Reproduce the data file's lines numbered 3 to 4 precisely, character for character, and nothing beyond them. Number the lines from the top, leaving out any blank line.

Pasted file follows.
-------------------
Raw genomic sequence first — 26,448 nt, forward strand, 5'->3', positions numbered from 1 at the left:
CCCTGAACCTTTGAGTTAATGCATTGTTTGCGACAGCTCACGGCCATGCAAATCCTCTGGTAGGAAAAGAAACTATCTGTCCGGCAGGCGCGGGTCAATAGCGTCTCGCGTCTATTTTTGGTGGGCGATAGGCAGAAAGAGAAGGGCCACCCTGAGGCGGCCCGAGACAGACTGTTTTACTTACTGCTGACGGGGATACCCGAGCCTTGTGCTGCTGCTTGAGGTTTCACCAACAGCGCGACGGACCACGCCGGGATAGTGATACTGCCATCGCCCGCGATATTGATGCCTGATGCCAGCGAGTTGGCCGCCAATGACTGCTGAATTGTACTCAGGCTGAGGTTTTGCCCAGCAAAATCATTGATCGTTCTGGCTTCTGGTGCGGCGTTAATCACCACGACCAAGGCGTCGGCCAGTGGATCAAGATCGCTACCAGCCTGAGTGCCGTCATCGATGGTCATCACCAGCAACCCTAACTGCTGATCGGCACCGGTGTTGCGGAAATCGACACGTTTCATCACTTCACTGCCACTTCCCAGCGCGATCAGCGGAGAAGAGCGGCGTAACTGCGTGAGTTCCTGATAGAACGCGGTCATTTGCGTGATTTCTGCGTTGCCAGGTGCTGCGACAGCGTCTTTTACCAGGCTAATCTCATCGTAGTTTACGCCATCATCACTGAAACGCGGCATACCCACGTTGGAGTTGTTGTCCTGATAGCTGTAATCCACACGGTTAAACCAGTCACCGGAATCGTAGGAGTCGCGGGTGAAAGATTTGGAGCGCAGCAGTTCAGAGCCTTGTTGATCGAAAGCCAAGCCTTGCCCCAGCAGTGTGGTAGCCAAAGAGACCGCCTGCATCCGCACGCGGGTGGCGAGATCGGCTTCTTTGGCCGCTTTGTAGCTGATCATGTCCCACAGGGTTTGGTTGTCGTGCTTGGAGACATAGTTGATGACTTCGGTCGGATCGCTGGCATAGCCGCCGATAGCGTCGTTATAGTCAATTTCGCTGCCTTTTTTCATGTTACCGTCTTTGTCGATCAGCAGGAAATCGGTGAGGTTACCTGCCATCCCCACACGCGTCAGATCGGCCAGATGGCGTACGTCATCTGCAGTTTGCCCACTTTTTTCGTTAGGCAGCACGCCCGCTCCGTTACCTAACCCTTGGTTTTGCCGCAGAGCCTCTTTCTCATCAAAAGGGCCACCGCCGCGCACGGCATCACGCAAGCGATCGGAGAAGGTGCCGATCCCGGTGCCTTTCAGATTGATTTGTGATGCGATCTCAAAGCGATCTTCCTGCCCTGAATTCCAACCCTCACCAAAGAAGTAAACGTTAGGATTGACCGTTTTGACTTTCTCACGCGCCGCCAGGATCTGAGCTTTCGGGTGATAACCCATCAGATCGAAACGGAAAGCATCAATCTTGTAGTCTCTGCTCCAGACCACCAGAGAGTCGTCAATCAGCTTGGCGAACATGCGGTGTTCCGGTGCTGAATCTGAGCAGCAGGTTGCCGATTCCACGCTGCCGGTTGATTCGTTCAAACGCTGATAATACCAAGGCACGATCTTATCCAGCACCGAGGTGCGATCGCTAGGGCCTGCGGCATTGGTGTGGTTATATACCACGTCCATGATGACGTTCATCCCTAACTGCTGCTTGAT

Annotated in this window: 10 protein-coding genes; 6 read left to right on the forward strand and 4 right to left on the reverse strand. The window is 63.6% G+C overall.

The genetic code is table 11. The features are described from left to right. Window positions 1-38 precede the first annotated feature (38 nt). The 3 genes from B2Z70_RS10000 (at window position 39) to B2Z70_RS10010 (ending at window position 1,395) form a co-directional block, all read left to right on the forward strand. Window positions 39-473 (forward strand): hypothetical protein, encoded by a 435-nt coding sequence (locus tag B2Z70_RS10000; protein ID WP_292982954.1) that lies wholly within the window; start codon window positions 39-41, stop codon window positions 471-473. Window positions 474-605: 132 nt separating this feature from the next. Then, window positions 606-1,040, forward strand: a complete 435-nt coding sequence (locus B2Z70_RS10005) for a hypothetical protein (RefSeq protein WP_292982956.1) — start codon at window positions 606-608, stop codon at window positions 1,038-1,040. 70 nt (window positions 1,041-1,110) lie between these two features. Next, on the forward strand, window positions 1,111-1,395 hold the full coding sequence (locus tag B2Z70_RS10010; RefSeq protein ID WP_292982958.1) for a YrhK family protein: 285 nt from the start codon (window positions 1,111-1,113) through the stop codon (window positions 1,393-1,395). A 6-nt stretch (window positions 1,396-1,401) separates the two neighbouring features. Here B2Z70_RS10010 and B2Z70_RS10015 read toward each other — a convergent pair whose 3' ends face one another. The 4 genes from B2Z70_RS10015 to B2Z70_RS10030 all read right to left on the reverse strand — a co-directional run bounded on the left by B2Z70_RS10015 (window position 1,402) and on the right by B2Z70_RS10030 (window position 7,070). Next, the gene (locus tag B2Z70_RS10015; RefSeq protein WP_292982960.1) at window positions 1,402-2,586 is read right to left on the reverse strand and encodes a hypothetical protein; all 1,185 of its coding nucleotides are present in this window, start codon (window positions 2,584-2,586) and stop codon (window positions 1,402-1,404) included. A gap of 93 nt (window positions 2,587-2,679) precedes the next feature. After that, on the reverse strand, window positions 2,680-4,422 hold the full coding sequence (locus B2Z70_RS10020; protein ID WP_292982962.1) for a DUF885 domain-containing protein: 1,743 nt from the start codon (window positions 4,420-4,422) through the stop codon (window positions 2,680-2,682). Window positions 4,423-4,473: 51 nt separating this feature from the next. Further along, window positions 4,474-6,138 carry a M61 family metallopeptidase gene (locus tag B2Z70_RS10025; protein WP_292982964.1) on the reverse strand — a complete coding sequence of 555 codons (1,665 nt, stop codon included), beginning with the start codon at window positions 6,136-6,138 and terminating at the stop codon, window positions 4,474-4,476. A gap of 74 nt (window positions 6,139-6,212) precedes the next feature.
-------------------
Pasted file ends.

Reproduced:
Annotated in this window: 10 protein-coding genes; 6 read left to right on the forward strand and 4 right to left on the reverse strand. The window is 63.6% G+C overall.

The genetic code is table 11. The features are described from left to right. Window positions 1-38 precede the first annotated feature (38 nt). The 3 genes from B2Z70_RS10000 (at window position 39) to B2Z70_RS10010 (ending at window position 1,395) form a co-directional block, all read left to right on the forward strand. Window positions 39-473 (forward strand): hypothetical protein, encoded by a 435-nt coding sequence (locus tag B2Z70_RS10000; protein ID WP_292982954.1) that lies wholly within the window; start codon window positions 39-41, stop codon window positions 471-473. Window positions 474-605: 132 nt separating this feature from the next. Then, window positions 606-1,040, forward strand: a complete 435-nt coding sequence (locus B2Z70_RS10005) for a hypothetical protein (RefSeq protein WP_292982956.1) — start codon at window positions 606-608, stop codon at window positions 1,038-1,040. 70 nt (window positions 1,041-1,110) lie between these two features. Next, on the forward strand, window positions 1,111-1,395 hold the full coding sequence (locus tag B2Z70_RS10010; RefSeq protein ID WP_292982958.1) for a YrhK family protein: 285 nt from the start codon (window positions 1,111-1,113) through the stop codon (window positions 1,393-1,395). A 6-nt stretch (window positions 1,396-1,401) separates the two neighbouring features. Here B2Z70_RS10010 and B2Z70_RS10015 read toward each other — a convergent pair whose 3' ends face one another. The 4 genes from B2Z70_RS10015 to B2Z70_RS10030 all read right to left on the reverse strand — a co-directional run bounded on the left by B2Z70_RS10015 (window position 1,402) and on the right by B2Z70_RS10030 (window position 7,070). Next, the gene (locus tag B2Z70_RS10015; RefSeq protein WP_292982960.1) at window positions 1,402-2,586 is read right to left on the reverse strand and encodes a hypothetical protein; all 1,185 of its coding nucleotides are present in this window, start codon (window positions 2,584-2,586) and stop codon (window positions 1,402-1,404) included. A gap of 93 nt (window positions 2,587-2,679) precedes the next feature. After that, on the reverse strand, window positions 2,680-4,422 hold the full coding sequence (locus B2Z70_RS10020; protein ID WP_292982962.1) for a DUF885 domain-containing protein: 1,743 nt from the start codon (window positions 4,420-4,422) through the stop codon (window positions 2,680-2,682). Window positions 4,423-4,473: 51 nt separating this feature from the next. Further along, window positions 4,474-6,138 carry a M61 family metallopeptidase gene (locus tag B2Z70_RS10025; protein WP_292982964.1) on the reverse strand — a complete coding sequence of 555 codons (1,665 nt, stop codon included), beginning with the start codon at window positions 6,136-6,138 and terminating at the stop codon, window positions 4,474-4,476. A gap of 74 nt (window positions 6,139-6,212) precedes the next feature.